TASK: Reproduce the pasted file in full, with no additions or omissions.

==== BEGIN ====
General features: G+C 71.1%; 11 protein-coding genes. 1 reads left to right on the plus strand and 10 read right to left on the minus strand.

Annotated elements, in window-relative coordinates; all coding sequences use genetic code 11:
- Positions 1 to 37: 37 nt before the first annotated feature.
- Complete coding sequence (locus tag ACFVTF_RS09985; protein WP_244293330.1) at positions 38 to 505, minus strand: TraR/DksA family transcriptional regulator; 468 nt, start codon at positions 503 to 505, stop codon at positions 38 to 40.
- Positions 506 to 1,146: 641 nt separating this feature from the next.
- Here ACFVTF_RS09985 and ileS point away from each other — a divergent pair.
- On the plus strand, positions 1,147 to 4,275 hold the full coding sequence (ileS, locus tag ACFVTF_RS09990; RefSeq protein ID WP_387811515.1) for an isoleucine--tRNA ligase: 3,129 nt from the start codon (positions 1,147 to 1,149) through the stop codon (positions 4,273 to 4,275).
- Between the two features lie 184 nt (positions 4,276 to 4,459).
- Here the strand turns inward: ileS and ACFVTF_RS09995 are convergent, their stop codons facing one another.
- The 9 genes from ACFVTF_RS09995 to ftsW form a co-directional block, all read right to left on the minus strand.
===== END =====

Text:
General features: G+C 71.1%; 11 protein-coding genes. 1 reads left to right on the plus strand and 10 read right to left on the minus strand.

Annotated elements, in window-relative coordinates; all coding sequences use genetic code 11:
- Positions 1 to 37: 37 nt before the first annotated feature.
- Complete coding sequence (locus tag ACFVTF_RS09985; protein WP_244293330.1) at positions 38 to 505, minus strand: TraR/DksA family transcriptional regulator; 468 nt, start codon at positions 503 to 505, stop codon at positions 38 to 40.
- Positions 506 to 1,146: 641 nt separating this feature from the next.
- Here ACFVTF_RS09985 and ileS point away from each other — a divergent pair.
- On the plus strand, positions 1,147 to 4,275 hold the full coding sequence (ileS, locus tag ACFVTF_RS09990; RefSeq protein ID WP_387811515.1) for an isoleucine--tRNA ligase: 3,129 nt from the start codon (positions 1,147 to 1,149) through the stop codon (positions 4,273 to 4,275).
- Between the two features lie 184 nt (positions 4,276 to 4,459).
- Here the strand turns inward: ileS and ACFVTF_RS09995 are convergent, their stop codons facing one another.
- The 9 genes from ACFVTF_RS09995 to ftsW form a co-directional block, all read right to left on the minus strand.